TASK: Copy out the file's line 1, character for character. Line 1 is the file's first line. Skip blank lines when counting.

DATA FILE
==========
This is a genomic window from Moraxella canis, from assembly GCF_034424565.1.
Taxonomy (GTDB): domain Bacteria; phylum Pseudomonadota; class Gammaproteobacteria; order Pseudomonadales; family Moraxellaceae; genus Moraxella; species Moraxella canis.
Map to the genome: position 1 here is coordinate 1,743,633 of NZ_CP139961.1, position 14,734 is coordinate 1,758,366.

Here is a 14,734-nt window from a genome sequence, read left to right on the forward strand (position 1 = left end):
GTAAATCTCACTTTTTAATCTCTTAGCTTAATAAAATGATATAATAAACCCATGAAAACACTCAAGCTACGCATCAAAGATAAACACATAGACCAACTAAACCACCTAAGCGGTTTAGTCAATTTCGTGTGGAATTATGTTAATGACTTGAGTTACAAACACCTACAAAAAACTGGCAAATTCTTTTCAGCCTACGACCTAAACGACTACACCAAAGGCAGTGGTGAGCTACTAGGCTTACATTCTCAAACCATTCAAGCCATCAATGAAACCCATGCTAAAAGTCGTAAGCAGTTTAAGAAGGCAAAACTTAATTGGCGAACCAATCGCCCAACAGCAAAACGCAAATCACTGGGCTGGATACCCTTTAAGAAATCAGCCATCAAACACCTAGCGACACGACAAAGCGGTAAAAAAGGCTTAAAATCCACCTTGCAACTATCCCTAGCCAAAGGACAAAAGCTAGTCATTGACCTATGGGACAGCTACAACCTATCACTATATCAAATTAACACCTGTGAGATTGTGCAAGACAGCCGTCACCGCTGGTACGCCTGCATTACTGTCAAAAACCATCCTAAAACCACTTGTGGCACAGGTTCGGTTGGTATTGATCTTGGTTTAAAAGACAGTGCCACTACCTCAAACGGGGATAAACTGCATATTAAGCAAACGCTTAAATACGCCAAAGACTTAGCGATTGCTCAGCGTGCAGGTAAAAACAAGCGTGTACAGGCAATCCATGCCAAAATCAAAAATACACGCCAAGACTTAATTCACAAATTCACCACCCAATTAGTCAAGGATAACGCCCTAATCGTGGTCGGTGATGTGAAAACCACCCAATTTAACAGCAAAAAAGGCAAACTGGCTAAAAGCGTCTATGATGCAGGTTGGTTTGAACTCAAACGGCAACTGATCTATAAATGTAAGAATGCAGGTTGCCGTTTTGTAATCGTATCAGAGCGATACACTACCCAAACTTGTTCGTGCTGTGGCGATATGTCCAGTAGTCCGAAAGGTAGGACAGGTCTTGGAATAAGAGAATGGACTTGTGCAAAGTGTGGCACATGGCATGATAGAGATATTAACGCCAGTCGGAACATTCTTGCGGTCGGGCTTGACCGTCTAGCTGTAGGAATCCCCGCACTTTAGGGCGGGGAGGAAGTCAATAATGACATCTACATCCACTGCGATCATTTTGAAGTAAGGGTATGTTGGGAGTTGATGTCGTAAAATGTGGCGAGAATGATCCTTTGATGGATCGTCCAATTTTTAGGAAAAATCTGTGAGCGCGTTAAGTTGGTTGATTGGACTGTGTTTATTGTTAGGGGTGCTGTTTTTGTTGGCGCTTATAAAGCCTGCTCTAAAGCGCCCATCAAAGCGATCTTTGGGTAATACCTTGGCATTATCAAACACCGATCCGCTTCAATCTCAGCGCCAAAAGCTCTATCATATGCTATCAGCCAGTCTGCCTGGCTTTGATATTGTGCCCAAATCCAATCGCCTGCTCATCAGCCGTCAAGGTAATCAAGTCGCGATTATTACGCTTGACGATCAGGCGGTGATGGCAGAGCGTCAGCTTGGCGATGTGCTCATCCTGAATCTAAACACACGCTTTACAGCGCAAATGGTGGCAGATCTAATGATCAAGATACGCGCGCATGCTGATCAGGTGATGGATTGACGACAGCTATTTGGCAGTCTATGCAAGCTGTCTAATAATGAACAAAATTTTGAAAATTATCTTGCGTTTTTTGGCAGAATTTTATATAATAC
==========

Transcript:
This is a genomic window from Moraxella canis, from assembly GCF_034424565.1.